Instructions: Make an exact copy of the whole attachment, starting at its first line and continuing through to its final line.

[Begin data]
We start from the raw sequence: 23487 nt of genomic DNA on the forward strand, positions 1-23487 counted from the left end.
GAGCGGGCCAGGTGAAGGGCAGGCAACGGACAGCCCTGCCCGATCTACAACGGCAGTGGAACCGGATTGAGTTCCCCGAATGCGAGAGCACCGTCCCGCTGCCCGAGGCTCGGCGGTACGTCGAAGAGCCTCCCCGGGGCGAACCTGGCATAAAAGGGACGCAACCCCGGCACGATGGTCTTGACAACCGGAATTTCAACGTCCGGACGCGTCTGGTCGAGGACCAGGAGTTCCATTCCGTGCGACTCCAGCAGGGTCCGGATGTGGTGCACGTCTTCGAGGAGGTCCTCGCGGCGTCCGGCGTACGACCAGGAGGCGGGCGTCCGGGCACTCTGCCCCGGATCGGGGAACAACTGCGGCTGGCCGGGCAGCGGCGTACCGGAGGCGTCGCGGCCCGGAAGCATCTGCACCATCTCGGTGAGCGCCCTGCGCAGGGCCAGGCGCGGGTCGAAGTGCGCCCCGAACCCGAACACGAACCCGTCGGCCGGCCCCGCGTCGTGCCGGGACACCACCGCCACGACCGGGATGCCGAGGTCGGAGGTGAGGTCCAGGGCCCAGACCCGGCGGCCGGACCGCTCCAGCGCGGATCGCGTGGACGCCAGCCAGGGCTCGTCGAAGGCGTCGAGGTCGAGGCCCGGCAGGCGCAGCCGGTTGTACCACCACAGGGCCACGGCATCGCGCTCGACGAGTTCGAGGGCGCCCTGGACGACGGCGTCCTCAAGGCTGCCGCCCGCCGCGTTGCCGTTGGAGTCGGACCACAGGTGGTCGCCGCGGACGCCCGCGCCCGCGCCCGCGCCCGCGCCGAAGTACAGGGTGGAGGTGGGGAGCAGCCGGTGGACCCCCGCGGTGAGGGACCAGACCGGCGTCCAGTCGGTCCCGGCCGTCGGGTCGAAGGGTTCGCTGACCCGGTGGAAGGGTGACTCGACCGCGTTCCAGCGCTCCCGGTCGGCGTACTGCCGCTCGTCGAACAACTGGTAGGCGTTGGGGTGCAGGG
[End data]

We start from the raw sequence: 23487 nt of genomic DNA on the forward strand, positions 1-23487 counted from the left end.
GAGCGGGCCAGGTGAAGGGCAGGCAACGGACAGCCCTGCCCGATCTACAACGGCAGTGGAACCGGATTGAGTTCCCCGAATGCGAGAGCACCGTCCCGCTGCCCGAGGCTCGGCGGTACGTCGAAGAGCCTCCCCGGGGCGAACCTGGCATAAAAGGGACGCAACCCCGGCACGATGGTCTTGACAACCGGAATTTCAACGTCCGGACGCGTCTGGTCGAGGACCAGGAGTTCCATTCCGTGCGACTCCAGCAGGGTCCGGATGTGGTGCACGTCTTCGAGGAGGTCCTCGCGGCGTCCGGCGTACGACCAGGAGGCGGGCGTCCGGGCACTCTGCCCCGGATCGGGGAACAACTGCGGCTGGCCGGGCAGCGGCGTACCGGAGGCGTCGCGGCCCGGAAGCATCTGCACCATCTCGGTGAGCGCCCTGCGCAGGGCCAGGCGCGGGTCGAAGTGCGCCCCGAACCCGAACACGAACCCGTCGGCCGGCCCCGCGTCGTGCCGGGACACCACCGCCACGACCGGGATGCCGAGGTCGGAGGTGAGGTCCAGGGCCCAGACCCGGCGGCCGGACCGCTCCAGCGCGGATCGCGTGGACGCCAGCCAGGGCTCGTCGAAGGCGTCGAGGTCGAGGCCCGGCAGGCGCAGCCGGTTGTACCACCACAGGGCCACGGCATCGCGCTCGACGAGTTCGAGGGCGCCCTGGACGACGGCGTCCTCAAGGCTGCCGCCCGCCGCGTTGCCGTTGGAGTCGGACCACAGGTGGTCGCCGCGGACGCCCGCGCCCGCGCCCGCGCCCGCGCCGAAGTACAGGGTGGAGGTGGGGAGCAGCCGGTGGACCCCCGCGGTGAGGGACCAGACCGGCGTCCAGTCGGTCCCGGCCGTCGGGTCGAAGGGTTCGCTGACCCGGTGGAAGGGTGACTCGACCGCGTTCCAGCGCTCCCGGTCGGCGTACTGCCGCTCGTCGAACAACTGGTAGGCGTTGGGGTGCAGGG